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Library’s Internet restrictions struck down by federal judge

ALEXANDRIA, Va. (BP)–In an early court battle over restrictions of Internet use in public libraries, a federal judge has struck down a Virginia county’s policy for filtering sexually explicit materials from computer terminals used by the general public.
The federal judge, Leonie M. Brinkema of Alexandria, Va., herself a former librarian, made the ruling — without a trial — in a case filed by People for the American Way and later joined by the American Civil Liberties Union. According to Brinkema’s Nov. 23 ruling, blocking the Internet “offends the guarantee of free speech in the First Amendment.”
An American Library Association official, director of intellectual freedom Judith Krug, was among those filing court statements in behalf of the suit.
The ruling applies only to Leesburg, Va., and surrounding Loudoun County and the eastern-Virginia federal district where Brinkema is a judge, but it nevertheless has sparked national interest and, according to one county library director in Ohio hit by controversy over Internet access, “gives us a good referral point.” The county has not yet decided whether to appeal the ruling.
Assessing the Internet issue in public libraries, The New York Times wrote Nov. 25, “because public libraries provide free access to the Internet to those who may not have any other means of using it, they have been seen as a crucial site of the struggle over how the medium will be regulated. In the absence of any precedent, librarians and patrons have cobbled together various compromises in an effort to strike a balance between providing access to the vast array of information on the Internet and protecting children from portions of it that may be harmful.”
Brinkema’s ruling was met with dismay by pro-family groups.
“With the stroke of a pen, she has declared a new constitutional right to taxpayer-supported pornography, even to children,” said Robert H. Knight, director of cultural studies with the Family Research Council in Washington.
Knight, in a Nov. 24 statement, argued “there is no ‘right’ to force libraries to accommodate any and all materials. If there were, the shelves would be full of hard-core magazines and videos. Libraries have always had the right to select materials, but the ACLU and its allies are intent on taking that away.”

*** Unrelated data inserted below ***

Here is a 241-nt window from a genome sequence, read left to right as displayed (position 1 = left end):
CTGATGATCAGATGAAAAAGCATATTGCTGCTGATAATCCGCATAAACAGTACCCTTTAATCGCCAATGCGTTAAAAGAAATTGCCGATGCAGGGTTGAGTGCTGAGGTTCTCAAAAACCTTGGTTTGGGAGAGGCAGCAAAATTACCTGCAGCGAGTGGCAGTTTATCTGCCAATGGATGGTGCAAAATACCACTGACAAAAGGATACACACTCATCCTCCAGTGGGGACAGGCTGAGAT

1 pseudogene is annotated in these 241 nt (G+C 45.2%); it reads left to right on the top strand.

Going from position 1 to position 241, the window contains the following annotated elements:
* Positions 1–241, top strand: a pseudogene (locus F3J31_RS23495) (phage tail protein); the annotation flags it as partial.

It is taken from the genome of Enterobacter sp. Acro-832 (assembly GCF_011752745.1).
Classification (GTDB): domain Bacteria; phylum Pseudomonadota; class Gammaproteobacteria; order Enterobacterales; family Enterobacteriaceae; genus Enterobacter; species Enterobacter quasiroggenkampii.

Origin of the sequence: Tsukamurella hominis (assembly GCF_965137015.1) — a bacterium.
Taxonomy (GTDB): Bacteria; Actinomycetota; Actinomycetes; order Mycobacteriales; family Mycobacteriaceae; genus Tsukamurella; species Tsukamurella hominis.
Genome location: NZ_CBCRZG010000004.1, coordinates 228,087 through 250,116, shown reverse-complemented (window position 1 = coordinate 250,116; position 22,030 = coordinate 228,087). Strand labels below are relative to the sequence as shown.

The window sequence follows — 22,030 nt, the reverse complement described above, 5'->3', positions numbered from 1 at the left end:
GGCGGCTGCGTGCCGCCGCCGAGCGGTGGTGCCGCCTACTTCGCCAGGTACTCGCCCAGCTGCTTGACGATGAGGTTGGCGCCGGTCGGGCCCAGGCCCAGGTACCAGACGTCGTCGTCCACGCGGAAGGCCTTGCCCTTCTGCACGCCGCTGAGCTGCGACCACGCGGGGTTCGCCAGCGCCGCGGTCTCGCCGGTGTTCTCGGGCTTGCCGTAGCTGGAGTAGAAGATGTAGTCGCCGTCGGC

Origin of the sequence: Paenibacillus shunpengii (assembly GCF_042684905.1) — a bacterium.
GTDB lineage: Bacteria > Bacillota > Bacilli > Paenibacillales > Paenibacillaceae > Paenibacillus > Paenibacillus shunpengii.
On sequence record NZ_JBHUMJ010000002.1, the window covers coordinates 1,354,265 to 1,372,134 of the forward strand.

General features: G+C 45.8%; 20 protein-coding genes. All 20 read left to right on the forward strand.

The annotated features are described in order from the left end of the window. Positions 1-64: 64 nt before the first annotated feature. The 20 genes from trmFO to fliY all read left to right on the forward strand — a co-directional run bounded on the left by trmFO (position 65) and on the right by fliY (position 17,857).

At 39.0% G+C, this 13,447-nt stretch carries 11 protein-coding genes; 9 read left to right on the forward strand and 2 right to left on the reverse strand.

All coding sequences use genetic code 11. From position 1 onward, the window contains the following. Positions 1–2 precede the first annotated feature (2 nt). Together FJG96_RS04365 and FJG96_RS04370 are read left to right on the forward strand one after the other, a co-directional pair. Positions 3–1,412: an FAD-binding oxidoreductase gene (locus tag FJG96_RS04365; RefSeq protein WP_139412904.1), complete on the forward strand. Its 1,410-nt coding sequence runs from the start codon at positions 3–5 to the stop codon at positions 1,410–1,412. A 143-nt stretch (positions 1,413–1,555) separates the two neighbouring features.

Knight also noted, “By striking down reasonable limits on Internet access at Loudoun County’s libraries, Judge Brinkema has essentially opened up library users and staff to sexual harassment via pornography. If children are exposed, apparently that, too, is just too bad. If Judge Brinkema thinks that protecting children from hard-core porn is not a ‘compelling government interest,’ it is hard to imagine what could be.”
Brinkema’s ruling “shows that some liberal federal judges will jettison reason, logic, common sense and morality in order to destroy even minimal standards of decency in local communities,” Knight said.
According to a 1998 survey by the American Library Association’s office for information technology policy, 1,679 public libraries, or 14.6 percent of the nation’s public libraries, use Internet filtering programs on some or all of their public Internet computer terminals, according to a pro-filtering organization, Filtering Facts.
The organization maintains an Internet site on filtering issues at www.filteringfacts.org.
In several reports, Judge Brinkema was noted as stating there are only “isolated incidents” in which porn surfers had posed problems in local libraries, but Filtering Facts founder David Burt, of Lake Oswego, Ore., said he has detailed more than 100 such incidents but was prevented from presenting his evidence because the judge made her ruling without holding a trial.
Dick Black, who authored the Loudoun County Internet policy when he was a library board member, explained the policy is more related to Title VII of the Civil Rights Act, which deals with hostile work environments, than the First Amendment.
The county policy states pornographic material displayed on library Internet terminals “would transform the library environment from one of reading and scholarship to one which invites unwelcome sexual advances and sexual harassment.”
Black, currently a member of the Virginia House of Delegates, told Focus on the Family’s Citizen Issues Alert Dec. 2 that federal cases have demonstrated that a Playboy calendar in a workplace cubicle can create a hostile work environment.
Citizen Issues Alert, meanwhile, quoted ACLU senior staff attorney Chris Hansen as stating, “Any library opposing any material on the Internet will have to think very hard whether this is acceptable in light of [Brinkema’s] opinion.”
However, The New York Times reported, an Orlando library official stated the Loudoun County decision will not prompt the removal of their Internet filters. “We have exercised our role as librarians to choose the material for our selection,” Dorothy Field, director of the Orange County library system, told The Times. “What happens in Loudoun County is not going to change anything here.”
In another Internet case, a federal judge in Philadelphia granted a temporary restraining order that prevented the Child Online Protection Act from taking effect Nov. 19. The law, which seeks to curb access by minors to pornography on the Internet, was passed by Congress earlier this year but promptly challenged by the American Civil Liberties Union in a coalition with 16 other organizations. Federal Judge Lowell Reed emphasized, however, “This is not a final decision, nor should it be construed as a final decision.”
The act allows prison terms of up to six months and fines of up to $50,000 per offense for commercial Internet site operations who make various types of graphic sexual material available to those under age 17.